Extrusion Without Discolored Specks
Specks are a common problem in extrusion, and avoiding them requires a two-pronged approach: First, figure out how many specks are in the incoming raw material; then minimize those caused during the extrusion process.
Discolored specks are a common problem in extrusion. They are similar to gels, another common defect. Like gels, discolored specks are formed not only during processing but also in resin polymerization. So in order to get a handle on the problem, processors first need to figure out how many specks are in the incoming raw material, the so-called p-specks. Then they need to minimize specks caused during the extrusion process, or e-specks.
SORTING OUT P-SPECKS
It isn’t easy to test virgin resin pellets because they are quite small. A typical plastic pellet may have a diameter and length of about 3 mm, with a volume about 20 mm³. Assuming a density of 1 g/cm³, the mass of a typical pellet will be about 20 mg. This means 1 kg of resin (about 2.2 lb) will consist of about 50,000 pellets. If a processor runs its extruder at 300 kg/hr (about 660 lb/hr), that means approximately 1.5 million pellets will pass through the extruder every hour.
Commercial instruments are available today that can analyze millions of pellets. Optical Control Systems (OCS) GmbH in Witten, Germany, is one company that produces such systems. OCS pellet defect detection systems are used by many resin producers. Therefore, most resin companies know how many defects occur in the pellets they produce. Figure 1 shows an example of pellets with discolored specks.
If you have one pellet with a discolored speck for every N pellets, you can determine the average incidence of specks in the extruded product. If the cross-sectional area of the extruded product is Ae and the volume of the pellet or powder particle is Vp, the average length over which a p-speck will occur in the extruded product is: Lps = NVp/Ae.
More specifically, consider the extrusion of tubing with an inside diameter of 10 mm and a wall thickness of 1 mm. The cross-sectional area of this product is:
Ae = 0.25π(Do²-Di²) = 0.25 • 3.14 • (144-100)=34.55 mm².
The volume of the pellet is 20 mm³. If you consider a plastic raw material that contains one pellet with a discolored p-speck for every 10,000 pellets, that corresponds to 100 ppm. With this input data, you can find that the average length over which a p-speck will occur is 5806 mm or 5.8 meters. If you generate additional specks in the extrusion process, the average length over which a speck occurs in the extruded product will be less than 5.8 meters.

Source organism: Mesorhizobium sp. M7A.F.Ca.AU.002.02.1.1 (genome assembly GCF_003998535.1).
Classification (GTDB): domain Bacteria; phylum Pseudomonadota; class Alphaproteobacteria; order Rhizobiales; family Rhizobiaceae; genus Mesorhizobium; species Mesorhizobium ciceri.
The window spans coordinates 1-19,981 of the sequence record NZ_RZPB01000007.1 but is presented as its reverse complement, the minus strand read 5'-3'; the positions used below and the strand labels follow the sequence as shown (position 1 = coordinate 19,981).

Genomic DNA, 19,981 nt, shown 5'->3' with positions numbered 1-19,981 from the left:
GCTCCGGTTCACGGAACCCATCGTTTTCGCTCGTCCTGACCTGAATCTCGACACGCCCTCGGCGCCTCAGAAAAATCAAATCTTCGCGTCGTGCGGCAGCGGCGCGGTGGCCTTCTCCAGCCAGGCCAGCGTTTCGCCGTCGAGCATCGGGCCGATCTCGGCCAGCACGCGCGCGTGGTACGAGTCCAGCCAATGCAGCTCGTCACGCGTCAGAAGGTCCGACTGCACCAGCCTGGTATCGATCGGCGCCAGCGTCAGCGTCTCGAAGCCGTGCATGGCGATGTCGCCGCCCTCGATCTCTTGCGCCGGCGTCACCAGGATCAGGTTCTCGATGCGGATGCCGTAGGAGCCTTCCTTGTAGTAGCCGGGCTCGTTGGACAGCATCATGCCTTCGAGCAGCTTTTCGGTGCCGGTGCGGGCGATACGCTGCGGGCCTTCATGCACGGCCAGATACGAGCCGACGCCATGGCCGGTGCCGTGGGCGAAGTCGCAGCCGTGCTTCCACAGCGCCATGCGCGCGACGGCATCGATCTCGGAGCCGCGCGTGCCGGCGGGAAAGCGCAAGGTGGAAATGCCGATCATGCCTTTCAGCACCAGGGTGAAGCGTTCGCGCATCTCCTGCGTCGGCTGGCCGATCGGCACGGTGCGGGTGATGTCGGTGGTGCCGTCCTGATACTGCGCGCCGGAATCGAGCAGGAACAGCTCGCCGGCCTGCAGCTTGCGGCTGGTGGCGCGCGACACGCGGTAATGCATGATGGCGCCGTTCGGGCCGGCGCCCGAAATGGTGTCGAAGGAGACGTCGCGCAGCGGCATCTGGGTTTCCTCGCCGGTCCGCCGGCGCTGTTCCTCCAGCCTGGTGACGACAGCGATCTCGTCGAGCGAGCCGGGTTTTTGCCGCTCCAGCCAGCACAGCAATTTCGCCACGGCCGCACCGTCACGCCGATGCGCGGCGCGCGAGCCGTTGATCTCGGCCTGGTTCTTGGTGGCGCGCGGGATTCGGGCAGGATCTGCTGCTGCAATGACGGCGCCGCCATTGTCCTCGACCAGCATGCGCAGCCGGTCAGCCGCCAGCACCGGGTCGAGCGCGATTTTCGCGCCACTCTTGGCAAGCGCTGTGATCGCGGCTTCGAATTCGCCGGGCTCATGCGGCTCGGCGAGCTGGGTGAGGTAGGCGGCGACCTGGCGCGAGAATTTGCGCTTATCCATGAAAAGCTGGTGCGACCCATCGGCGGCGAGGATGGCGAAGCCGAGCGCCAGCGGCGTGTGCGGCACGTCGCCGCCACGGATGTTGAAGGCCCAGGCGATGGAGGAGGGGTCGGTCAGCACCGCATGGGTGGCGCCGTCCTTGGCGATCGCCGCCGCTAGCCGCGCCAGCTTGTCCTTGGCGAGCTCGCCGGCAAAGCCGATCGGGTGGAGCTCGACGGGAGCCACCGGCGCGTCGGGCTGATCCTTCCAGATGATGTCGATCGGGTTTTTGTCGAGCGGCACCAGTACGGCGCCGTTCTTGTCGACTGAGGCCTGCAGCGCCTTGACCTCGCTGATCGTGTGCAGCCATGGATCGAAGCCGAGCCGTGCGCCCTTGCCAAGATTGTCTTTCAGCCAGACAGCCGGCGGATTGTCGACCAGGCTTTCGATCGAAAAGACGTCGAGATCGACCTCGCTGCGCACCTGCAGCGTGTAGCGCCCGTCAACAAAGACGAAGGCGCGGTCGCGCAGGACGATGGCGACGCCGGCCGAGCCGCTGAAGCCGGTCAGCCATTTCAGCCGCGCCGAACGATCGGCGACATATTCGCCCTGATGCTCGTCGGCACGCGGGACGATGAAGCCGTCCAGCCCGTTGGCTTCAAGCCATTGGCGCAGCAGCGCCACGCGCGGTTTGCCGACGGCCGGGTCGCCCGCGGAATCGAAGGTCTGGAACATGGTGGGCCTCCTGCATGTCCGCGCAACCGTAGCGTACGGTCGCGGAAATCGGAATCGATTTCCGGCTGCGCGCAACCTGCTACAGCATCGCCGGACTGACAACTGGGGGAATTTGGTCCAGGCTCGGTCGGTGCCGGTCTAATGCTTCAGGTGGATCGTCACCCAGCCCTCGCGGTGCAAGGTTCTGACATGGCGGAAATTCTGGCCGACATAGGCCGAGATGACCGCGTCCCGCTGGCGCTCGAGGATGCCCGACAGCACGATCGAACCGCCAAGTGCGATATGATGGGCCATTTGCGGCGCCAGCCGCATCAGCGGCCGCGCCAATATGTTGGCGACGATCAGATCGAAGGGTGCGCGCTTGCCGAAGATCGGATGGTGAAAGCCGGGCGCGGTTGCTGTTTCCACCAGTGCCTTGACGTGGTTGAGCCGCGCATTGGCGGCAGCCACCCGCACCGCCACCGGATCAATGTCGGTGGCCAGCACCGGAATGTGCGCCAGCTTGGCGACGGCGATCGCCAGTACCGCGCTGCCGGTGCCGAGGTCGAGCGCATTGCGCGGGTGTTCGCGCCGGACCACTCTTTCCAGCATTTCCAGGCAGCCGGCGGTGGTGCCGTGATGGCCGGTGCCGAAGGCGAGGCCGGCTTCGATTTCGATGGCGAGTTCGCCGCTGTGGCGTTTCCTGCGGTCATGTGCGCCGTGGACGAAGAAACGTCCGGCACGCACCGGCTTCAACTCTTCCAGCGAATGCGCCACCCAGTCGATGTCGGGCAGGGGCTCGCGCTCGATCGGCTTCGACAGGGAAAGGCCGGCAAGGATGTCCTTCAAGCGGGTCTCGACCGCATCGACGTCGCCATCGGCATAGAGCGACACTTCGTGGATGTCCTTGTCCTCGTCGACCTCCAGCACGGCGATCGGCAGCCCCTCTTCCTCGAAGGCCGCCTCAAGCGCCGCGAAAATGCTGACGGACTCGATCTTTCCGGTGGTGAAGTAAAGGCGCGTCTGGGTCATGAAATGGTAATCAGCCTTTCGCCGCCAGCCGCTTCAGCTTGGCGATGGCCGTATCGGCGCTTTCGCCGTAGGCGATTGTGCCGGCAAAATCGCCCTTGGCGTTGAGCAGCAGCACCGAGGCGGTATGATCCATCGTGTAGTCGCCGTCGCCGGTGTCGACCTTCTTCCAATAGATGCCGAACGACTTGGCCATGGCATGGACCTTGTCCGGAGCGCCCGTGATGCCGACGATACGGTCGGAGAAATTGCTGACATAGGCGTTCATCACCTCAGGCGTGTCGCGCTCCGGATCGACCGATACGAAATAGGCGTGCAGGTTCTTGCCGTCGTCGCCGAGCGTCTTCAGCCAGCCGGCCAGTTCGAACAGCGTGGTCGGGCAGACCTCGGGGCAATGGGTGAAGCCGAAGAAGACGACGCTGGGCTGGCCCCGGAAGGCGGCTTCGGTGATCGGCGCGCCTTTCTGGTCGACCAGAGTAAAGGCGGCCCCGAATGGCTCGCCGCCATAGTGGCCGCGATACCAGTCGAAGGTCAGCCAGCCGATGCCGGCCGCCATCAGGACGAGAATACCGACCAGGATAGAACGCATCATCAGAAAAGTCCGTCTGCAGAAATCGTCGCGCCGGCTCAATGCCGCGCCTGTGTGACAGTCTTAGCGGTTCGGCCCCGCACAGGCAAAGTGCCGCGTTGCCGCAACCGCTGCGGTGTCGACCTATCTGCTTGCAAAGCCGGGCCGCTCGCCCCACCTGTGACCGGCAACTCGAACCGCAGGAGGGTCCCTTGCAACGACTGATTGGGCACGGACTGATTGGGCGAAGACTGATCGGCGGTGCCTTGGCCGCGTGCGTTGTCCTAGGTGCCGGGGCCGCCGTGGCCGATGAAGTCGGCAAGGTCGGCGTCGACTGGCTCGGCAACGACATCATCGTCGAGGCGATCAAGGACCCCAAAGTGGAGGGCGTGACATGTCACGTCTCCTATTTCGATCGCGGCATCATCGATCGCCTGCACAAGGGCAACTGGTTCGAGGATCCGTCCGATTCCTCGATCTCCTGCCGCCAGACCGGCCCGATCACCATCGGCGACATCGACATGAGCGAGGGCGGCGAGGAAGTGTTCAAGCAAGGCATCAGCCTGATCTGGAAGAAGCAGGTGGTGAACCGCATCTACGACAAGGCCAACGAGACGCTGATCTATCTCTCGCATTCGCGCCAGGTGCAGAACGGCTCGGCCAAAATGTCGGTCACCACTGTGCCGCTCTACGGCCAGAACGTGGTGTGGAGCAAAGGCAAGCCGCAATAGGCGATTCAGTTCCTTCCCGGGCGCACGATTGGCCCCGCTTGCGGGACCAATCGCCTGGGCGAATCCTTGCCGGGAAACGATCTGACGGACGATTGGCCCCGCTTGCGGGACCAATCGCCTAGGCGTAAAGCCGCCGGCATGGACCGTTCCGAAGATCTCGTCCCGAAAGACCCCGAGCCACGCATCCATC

If your process cannot tolerate even one speck every 5.8 meters, there is only one option: Reduce the number of p-specks in the raw material. Since resin producers can scan millions of pellets for specks, they can remove pellets with specks from the pellet stream during production. In other words, the processor can specify the ppm level of pellets with specks that can be tolerated by the process, and the resin supplier can set up its parameters accordingly.
Clearly, sorting pellets this way will cost the resin producer money, which will almost certainly be passed on to you. Alternatively, processors can do this sorting in-house by buying a pellet scanning and sorting system on their own. Evaluate the overall cost; if in-house scanning and sorting is less expensive than the cost of buying pre-sorted pellets, it makes sense to go that route.
Pellets can be scanned and sorted not only for discolored specks but also for irregularities such as tails (Fig. 2). Such pellets can cause problems and should be eliminated from the feed stream. De-dusting equipment can be used to eliminate tails, angel hair and dust.
Discoloration of the plastic inside the extruder can be caused by degradation, contamination, and several other things. Figure 3 shows a list of possible causes of specks generated in the extrusion process. By no means is this a complete listing. But let’s discuss one significant cause in more detail—screw wear.
Screw wear is a fact of life. The question is not if screw wear will occur, but when. The key question is at what point will wear reduce the outside diameter (OD) of the screw. More importantly, processors need to know when wear has progressed to the point where it starts causing unacceptable problems. At this point the worn screw needs to be replaced with a new or refurbished one.